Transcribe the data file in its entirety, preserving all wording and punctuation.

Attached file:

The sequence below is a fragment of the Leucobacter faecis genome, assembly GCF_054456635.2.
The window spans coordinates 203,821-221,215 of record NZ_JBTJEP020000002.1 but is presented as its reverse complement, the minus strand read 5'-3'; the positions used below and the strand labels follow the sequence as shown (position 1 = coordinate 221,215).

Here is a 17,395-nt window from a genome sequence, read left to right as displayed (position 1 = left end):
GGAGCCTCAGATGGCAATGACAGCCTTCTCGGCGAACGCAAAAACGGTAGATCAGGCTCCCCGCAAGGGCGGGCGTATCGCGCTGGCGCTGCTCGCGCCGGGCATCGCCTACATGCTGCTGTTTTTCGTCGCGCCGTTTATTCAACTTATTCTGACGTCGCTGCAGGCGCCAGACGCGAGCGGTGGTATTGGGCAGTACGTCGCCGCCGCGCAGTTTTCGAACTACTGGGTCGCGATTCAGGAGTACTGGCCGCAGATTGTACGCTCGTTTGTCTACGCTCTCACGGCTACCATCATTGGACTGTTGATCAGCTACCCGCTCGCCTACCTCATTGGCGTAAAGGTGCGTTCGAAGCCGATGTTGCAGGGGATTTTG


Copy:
The sequence below is a fragment of the Leucobacter faecis genome, assembly GCF_054456635.2.
The window spans coordinates 203,821-221,215 of record NZ_JBTJEP020000002.1 but is presented as its reverse complement, the minus strand read 5'-3'; the positions used below and the strand labels follow the sequence as shown (position 1 = coordinate 221,215).

Here is a 17,395-nt window from a genome sequence, read left to right as displayed (position 1 = left end):
GGAGCCTCAGATGGCAATGACAGCCTTCTCGGCGAACGCAAAAACGGTAGATCAGGCTCCCCGCAAGGGCGGGCGTATCGCGCTGGCGCTGCTCGCGCCGGGCATCGCCTACATGCTGCTGTTTTTCGTCGCGCCGTTTATTCAACTTATTCTGACGTCGCTGCAGGCGCCAGACGCGAGCGGTGGTATTGGGCAGTACGTCGCCGCCGCGCAGTTTTCGAACTACTGGGTCGCGATTCAGGAGTACTGGCCGCAGATTGTACGCTCGTTTGTCTACGCTCTCACGGCTACCATCATTGGACTGTTGATCAGCTACCCGCTCGCCTACCTCATTGGCGTAAAGGTGCGTTCGAAGCCGATGTTGCAGGGGATTTTG